Dorothy Arzner and Ida Lupino were two exceptions to the women who found it increasingly difficult to launch film projects in the 20th century. (This is the second installment of a five-part series.)
The president and board of trustees at Pasadena City College thrust their school into the spotlight for all the wrong reasons recently with a political and public relations debacle involving PCC alumnus and Oscar-winning screenwriter Dustin Lance Black.
Screenwriter and director Charlie Kaufman made his name in lights with his Academy Award-winning script for "Eternal Sunshine of the Spotless Mind," but six more years in showbiz have apparently dimmed his Oscar afterglow, given the details on his latest project that The Wrap served up.
His defection from the Church of Scientology's celebrity coterie was big news in 2009, and now writer and director Paul Haggis is following up with a detailed exploration of his former organization, in the form of a book collaboration with journalist Lawrence Wright.
The Church of Scientology counts several high-profile figures from the world of entertainment among its members -- Tom Cruise, John Travolta and Kirstie Alley, to name a few -- and they sometimes act as public advocates for their religion. However, one of their own, screenwriter and director Paul Haggis, has very publicly left the fold after taking issue with the church's stance on Proposition 8.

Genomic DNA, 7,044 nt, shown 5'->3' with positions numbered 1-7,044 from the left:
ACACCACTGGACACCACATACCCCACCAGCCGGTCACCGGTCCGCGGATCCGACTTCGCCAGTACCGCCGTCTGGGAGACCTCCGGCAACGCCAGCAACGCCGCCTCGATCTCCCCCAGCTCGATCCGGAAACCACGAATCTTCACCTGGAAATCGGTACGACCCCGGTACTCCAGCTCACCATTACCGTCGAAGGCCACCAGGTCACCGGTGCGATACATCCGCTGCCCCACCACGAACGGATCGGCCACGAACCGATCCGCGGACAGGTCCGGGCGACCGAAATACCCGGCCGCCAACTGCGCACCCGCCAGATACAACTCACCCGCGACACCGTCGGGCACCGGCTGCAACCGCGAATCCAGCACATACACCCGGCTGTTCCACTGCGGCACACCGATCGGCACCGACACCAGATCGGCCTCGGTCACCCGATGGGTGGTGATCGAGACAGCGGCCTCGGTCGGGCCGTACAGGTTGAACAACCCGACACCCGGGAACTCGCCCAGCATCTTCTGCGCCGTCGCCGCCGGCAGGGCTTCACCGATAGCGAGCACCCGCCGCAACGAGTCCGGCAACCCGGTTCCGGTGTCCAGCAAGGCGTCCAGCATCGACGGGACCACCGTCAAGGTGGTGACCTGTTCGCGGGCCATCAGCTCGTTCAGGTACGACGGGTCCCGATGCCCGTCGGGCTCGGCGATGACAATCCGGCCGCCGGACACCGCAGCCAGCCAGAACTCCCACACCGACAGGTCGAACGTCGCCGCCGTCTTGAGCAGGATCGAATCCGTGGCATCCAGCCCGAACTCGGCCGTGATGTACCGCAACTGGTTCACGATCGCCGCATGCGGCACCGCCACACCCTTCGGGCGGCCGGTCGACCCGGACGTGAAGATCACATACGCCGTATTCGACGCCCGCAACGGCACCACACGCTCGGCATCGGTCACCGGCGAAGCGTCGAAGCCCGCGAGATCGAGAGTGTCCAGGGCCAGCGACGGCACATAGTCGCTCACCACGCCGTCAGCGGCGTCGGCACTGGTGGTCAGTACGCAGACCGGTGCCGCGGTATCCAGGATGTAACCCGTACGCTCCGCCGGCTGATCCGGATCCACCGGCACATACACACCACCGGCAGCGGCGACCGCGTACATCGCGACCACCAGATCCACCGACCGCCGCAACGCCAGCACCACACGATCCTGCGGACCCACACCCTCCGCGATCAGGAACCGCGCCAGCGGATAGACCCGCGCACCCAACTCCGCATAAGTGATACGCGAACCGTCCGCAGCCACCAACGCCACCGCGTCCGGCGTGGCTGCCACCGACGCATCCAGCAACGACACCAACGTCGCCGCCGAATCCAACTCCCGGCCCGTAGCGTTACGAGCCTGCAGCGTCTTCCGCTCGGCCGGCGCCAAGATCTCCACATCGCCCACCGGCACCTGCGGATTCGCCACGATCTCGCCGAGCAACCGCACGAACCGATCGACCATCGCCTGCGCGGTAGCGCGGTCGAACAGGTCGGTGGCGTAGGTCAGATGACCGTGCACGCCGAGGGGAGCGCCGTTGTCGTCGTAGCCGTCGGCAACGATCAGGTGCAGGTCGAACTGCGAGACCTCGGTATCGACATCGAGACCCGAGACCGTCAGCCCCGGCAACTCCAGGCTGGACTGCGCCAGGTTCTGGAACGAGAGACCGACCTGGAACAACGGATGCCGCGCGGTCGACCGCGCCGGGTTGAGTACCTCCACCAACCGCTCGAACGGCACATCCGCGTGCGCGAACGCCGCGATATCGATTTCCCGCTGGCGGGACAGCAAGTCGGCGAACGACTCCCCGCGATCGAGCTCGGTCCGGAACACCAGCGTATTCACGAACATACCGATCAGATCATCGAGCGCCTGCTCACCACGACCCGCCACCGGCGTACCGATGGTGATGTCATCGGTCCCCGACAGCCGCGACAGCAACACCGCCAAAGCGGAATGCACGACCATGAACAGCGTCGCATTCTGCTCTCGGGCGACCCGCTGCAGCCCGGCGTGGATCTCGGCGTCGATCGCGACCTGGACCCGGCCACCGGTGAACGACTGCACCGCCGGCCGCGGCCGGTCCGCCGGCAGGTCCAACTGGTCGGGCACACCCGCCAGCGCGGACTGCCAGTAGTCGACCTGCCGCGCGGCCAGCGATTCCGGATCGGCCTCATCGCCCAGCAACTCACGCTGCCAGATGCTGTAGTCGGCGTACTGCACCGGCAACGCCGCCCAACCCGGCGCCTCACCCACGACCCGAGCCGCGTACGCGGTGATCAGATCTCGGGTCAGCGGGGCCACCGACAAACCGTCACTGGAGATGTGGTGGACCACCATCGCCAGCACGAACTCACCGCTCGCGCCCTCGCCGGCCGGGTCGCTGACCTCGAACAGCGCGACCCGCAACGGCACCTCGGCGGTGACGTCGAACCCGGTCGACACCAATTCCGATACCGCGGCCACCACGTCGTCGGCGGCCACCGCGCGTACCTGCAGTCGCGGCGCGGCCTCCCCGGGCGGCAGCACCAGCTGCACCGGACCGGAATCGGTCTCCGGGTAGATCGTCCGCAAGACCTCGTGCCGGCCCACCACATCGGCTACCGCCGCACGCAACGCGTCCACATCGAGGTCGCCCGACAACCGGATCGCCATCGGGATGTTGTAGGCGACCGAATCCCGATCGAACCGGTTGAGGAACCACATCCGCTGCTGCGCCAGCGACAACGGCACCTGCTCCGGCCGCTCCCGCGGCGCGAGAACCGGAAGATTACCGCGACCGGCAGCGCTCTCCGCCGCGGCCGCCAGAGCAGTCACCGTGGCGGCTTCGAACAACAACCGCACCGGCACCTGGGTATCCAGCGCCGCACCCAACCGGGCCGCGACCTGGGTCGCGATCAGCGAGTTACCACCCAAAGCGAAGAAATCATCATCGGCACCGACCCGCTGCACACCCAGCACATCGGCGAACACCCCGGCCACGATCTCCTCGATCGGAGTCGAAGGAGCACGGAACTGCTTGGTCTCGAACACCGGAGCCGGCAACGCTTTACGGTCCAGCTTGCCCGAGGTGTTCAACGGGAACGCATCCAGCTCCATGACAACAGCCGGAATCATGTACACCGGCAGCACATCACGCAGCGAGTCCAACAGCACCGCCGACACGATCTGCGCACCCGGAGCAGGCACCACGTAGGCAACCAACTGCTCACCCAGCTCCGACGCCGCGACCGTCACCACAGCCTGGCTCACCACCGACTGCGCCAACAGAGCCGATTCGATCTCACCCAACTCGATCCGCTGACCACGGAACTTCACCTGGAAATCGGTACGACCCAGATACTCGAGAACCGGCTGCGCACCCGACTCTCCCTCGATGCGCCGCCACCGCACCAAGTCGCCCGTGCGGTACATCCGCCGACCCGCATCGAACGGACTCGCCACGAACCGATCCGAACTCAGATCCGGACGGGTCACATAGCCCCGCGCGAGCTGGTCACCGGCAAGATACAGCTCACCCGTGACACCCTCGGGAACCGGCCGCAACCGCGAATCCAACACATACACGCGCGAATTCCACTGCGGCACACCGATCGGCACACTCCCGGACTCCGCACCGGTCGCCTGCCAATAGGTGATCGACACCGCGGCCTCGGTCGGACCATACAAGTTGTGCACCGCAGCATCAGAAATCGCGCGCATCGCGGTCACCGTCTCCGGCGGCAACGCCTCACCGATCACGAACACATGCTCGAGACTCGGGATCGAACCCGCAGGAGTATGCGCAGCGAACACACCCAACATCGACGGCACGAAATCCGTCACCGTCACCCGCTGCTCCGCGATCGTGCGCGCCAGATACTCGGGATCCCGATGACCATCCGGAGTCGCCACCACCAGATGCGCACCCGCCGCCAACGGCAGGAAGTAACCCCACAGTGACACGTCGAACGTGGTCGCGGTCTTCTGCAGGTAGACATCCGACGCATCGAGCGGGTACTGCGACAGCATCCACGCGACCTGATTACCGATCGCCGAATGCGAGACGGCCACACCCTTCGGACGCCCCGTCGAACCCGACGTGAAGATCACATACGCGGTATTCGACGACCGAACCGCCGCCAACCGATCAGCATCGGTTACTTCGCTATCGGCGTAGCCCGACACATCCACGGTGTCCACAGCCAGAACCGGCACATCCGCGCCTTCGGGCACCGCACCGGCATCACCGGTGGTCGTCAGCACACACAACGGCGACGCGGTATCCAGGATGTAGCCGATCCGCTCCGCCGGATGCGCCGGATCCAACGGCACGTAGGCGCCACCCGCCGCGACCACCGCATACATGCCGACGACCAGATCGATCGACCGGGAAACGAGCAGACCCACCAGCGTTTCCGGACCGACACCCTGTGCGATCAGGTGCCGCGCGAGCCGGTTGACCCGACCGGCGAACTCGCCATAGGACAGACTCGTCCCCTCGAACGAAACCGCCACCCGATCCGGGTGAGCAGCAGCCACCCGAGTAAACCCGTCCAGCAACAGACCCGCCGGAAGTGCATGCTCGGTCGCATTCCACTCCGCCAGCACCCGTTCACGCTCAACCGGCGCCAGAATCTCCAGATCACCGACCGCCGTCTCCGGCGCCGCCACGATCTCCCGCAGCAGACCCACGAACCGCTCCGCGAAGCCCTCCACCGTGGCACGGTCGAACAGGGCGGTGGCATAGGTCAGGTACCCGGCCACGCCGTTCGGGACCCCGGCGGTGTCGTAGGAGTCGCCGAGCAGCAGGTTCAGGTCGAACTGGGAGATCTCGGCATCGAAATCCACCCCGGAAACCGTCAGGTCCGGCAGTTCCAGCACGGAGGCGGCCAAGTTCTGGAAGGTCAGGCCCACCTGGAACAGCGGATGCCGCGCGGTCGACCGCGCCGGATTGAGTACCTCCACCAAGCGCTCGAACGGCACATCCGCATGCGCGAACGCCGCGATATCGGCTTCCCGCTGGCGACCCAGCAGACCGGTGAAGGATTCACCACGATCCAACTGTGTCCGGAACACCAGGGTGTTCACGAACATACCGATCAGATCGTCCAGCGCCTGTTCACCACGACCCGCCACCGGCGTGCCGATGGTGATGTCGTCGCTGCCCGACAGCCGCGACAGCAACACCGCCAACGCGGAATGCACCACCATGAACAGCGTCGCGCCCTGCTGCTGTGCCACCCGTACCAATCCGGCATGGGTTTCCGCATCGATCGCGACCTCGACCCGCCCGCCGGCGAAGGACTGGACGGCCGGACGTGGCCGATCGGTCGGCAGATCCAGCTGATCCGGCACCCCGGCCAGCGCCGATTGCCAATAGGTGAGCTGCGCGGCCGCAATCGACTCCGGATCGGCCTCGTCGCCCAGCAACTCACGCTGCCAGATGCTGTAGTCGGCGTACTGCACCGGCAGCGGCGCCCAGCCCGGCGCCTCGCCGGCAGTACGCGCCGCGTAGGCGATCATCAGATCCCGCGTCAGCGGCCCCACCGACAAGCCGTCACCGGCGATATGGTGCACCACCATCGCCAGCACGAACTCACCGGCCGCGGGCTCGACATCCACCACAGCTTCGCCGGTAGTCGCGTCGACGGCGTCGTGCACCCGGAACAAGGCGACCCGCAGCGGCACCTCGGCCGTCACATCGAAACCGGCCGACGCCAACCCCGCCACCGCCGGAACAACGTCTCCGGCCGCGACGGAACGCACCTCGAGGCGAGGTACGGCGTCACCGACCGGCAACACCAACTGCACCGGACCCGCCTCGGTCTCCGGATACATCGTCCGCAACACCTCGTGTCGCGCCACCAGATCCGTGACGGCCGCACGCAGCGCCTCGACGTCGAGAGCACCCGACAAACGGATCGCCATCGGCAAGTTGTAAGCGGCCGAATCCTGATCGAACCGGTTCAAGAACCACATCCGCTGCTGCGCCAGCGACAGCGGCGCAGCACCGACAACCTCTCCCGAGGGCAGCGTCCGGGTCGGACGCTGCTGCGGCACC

During the protracted writers' strike that gobbled up a good part of fall and winter material for small and big screens alike, some entertainment scribes didn't let their time in limbo go to waste, such as the group behind Strike.tv, an online network coming soon to a laptop near you.
He's not the head honcho at the Mouse House (aka Walt Disney Co.) anymore, but Michael Eisner claims firsthand and reliable knowledge that the writers' strike is over. He says a deal was struck between the WGA and studio execs late last week and will take effect within days.
What will it take to end the bitter standoff between WGA screenwriters and studio big cheeses? Stephen Colbert tries an innovative -- and inspiring -- approach by breaking into "Go Down Moses" with some help from the Harlem Gospel Choir and "Blink" author Malcolm Gladwell.